Your favourite multi-asset funds examined
FE Trustnet takes a closer look at three of the most popular funds on our site that reside in the IMA’s Mixed Investment sectors.
By Mark Smith, Reporter, FE Trustnet
Thursday July 12, 2012
Brian Dennehy, managing director of FundExpert, recently slammed multi-asset funds as a solution for “lazy” advisers
. However, they still remain among the most popular products on FE Trustnet
and provide a one-fund solution to many investors’ diversification needs.
Investec Cautious Managed
With top-quartile performance over three, five and 10 years, the £2.1bn Investec Cautious Managed portfolio is one of the most consistent funds in the Mixed Investment 20-60% Shares sector.
While the likes of CF Ruffer Total Return, Jupiter Merlin Income and Threadneedle Navigator Balanced Managed have a better track record over the last decade, it is the contrarian style of industry stalwart Alastair Mundy
, who heads up the fund, that has seen it gain a host of admirers.
Contrarian investing works on the principle of buying unloved assets and selling them again once they are back in demand, an area in which FE Alpha Manager Mundy excels.
In the last 12 months, Investec Cautious Managed has lost marginally more than its sector average. Part of this underperformance can be attributed to the manager’s negative view on pharmaceuticals, which, as a defensive favourite, have rallied strongly amid the stock market chaos.
However, Mundy told FE Trustnet in May
that investors were overlooking significant structural weaknesses in the sector and that he anticipates a decline.
The fund has a minimum investment of £1,000 and a total expense ratio (TER) of 1.61 per cent.
The Mixed Investment 40-85% Shares sector poses a problem for retail investors because the three most impressive funds – McInroy & Wood Balanced, Newton Global Balanced and McInroy & Wood Income – are aimed at institutional investors and therefore have a minimum initial investment of at least £10,000.
According to FE Trustnet
data, the £2.7bn Newton Balanced fund is the second most-viewed factsheet in the sector behind Jupiter Merlin Balanced.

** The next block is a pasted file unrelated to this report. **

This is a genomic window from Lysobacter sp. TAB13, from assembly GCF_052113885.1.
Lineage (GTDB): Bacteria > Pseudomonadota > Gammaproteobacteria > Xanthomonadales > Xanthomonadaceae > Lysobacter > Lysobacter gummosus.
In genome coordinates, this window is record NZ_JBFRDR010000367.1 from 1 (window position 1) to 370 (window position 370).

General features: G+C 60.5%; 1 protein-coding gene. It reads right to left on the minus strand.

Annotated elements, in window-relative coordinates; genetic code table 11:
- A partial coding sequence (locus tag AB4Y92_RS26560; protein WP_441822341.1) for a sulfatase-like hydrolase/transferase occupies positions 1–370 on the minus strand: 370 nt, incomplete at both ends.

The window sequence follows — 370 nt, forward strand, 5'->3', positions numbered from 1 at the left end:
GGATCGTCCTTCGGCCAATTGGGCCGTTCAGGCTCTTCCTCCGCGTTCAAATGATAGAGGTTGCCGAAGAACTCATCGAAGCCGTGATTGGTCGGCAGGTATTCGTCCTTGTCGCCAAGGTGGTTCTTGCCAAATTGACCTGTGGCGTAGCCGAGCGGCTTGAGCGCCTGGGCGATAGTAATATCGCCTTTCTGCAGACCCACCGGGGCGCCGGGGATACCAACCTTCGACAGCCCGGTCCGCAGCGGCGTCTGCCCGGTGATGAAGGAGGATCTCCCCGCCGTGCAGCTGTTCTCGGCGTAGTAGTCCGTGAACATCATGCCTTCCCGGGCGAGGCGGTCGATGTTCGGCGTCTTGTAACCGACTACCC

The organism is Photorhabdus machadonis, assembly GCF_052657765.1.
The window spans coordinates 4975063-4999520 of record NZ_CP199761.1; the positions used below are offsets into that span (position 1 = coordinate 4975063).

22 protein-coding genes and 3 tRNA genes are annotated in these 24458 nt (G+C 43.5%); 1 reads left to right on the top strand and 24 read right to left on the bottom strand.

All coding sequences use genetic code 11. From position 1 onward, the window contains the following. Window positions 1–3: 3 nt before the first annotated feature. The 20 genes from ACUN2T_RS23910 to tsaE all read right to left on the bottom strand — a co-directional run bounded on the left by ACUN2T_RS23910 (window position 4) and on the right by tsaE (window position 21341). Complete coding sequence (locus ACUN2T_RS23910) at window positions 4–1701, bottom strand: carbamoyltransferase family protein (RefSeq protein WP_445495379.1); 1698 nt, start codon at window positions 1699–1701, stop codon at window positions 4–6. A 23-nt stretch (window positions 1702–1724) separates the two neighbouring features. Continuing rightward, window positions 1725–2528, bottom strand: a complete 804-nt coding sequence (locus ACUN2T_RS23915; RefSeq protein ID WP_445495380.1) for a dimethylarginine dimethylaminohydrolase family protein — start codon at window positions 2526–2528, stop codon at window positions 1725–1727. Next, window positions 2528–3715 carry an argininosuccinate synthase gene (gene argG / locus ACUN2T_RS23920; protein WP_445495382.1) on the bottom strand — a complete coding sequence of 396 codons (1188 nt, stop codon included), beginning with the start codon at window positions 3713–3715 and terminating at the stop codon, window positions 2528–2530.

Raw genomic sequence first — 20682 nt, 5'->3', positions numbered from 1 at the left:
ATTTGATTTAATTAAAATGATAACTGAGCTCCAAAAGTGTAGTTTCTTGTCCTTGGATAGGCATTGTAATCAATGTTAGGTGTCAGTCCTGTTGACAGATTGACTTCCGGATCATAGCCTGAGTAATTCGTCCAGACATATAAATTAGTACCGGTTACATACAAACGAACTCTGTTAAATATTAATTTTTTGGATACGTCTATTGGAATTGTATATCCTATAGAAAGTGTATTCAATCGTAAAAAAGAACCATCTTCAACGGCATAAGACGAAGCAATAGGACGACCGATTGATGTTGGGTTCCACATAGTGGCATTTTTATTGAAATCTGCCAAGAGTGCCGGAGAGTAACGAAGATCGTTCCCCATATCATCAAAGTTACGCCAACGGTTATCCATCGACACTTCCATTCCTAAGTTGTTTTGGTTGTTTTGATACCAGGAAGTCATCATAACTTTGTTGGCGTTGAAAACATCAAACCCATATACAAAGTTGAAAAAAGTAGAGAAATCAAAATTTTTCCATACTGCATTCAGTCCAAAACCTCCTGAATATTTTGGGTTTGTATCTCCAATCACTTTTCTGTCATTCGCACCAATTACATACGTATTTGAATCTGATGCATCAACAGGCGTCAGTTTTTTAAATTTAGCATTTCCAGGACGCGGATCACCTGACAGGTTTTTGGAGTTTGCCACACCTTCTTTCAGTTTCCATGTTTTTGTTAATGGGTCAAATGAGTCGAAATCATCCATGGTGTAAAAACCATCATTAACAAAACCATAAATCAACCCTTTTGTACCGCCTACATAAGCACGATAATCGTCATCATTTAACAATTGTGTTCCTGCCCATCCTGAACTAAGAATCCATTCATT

The fund offers retail investors exposure to FE Alpha Manager Iain Stewart
, who also runs the top-performing Newton Global Balanced and Real Return portfolios.
Returns of 21.74 per cent and 102.97 per cent over five and 10 years respectively put the fund comfortably in the top-quartile in its sector. It has also been the fourth-least volatile fund over the last decade.
Newton Balanced has suffered a difficult period recently, returning just 28.26 per cent over the last three years compared with 33.27 per cent from the average Mixed Investment 40-85% Shares fund.
Stewart has a higher weighting to equities than his peer group across all three of his portfolios, a factor that has contributed to recent underperformance.
However, the manager insists that, with much of this exposure in defensive sectors such as healthcare and telecoms, coupled with a 4 per cent gold hedge, there is more than enough protection on the downside.
The fund has a minimum investment of £1,000 and a TER of 1.61 per cent.
Artemis Strategic Assets
This £864m fund is being closely watched by investors because it marks the comeback of highly regarded manager William Littlewood
Littlewood is invested in a basket of assets – not just UK equities, but also currencies, commodities, gilts and derivatives.
The fund has recently achieved its three-year track record and it is fair to say that many would find its 30.95 per cent return, versus 54 per cent from its FTSE All Share benchmark, a little disappointing.
Performance of fund vs index over 3-yrs
Source: FE Analytics
"The fund has sacrificed returns in favour of reducing volatility but it is still closely correlated to the FTSE’s rise and fall and investors should probably ask themselves if they’d be better off in a pure equity fund," said Tim Cockerill, head of collectives research at Rowan Dartington.
"It’s had a lot of inflows but this is probably down to the reputation of the manager. If it had a lesser-known manager at its head then I’d wager that it wouldn’t be the size it is.”
The fund aims to beat both cash and the market over rolling three-year periods. It has a minimum investment of £1,000, and a TER of 1.59 per cent.